Each member can either strengthen or weaken the philosophical or religious organisation to which he or she belongs. In the Teacher’s words: “To the disciple each fellow disciple becomes a brother and a sister, a portion of himself, for his interests and aspirations are theirs and his welfare interwoven with theirs, his progress helped or hindered by their intelligence, morality, and behaviour through the intimacy brought about by their co-discipleship…as the members to the body, so are the disciples to each other, and to the head and heart which teach and nourish them with their lifestream of truth.”

 

GOLDEN STAIRS: Seventh step: A readiness to give and receive instruction: 

There are always people who know more or less than we do about spiritual Truth. Therefore we should be ready to listen to the wisdom of others and be ready to give what little we have to offer when the time comes.

Wisdom is not just a one way street where we act like sponges soaking up the words of others! Karma will present us with the opportunity to learn and advance, and likewise to help others along up the steps to the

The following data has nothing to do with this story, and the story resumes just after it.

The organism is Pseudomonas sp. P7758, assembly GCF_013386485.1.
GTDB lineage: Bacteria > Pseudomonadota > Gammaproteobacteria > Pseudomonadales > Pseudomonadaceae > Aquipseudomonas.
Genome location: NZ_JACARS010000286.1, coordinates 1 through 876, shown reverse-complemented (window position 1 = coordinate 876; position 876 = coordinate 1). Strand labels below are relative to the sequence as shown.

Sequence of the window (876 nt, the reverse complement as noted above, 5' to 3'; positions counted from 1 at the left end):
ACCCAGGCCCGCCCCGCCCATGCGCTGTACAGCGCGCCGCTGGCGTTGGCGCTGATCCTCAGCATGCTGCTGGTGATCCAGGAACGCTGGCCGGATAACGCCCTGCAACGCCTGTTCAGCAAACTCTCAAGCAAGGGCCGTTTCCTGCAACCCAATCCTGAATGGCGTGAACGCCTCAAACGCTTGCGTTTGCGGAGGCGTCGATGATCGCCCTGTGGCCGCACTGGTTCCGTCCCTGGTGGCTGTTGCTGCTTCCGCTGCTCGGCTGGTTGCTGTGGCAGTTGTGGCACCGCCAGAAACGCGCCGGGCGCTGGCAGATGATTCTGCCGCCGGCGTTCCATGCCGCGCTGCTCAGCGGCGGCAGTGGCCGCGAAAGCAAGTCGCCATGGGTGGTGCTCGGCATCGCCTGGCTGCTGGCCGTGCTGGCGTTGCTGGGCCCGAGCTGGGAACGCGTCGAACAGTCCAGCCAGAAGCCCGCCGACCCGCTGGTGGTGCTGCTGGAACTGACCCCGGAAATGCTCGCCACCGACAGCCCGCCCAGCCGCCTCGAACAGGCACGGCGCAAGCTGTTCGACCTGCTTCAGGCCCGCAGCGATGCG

Temple.

We should always be ready to learn from others no matter what their traditions and background. It can be tempting to demean what we see, rightly or wrongly, as an inferior teaching and thereby miss learning something of value – even if it is just to practice tolerance whilst a Jehovah’s Witness berates us on our own doorstep!

Especially, listen to the instruction that comes from within – the inner “voice” that tells us whether our outer ears are hearing spiritual sense or nonsense for us as an individual. With time and earnest striving, this Inner Teacher will also present us with our own special insights which may instruct other pilgrims on the Path to the

Temple of Wisdom.

 

GOLDEN STAIRS: Eighth Step: Duty to our teachers: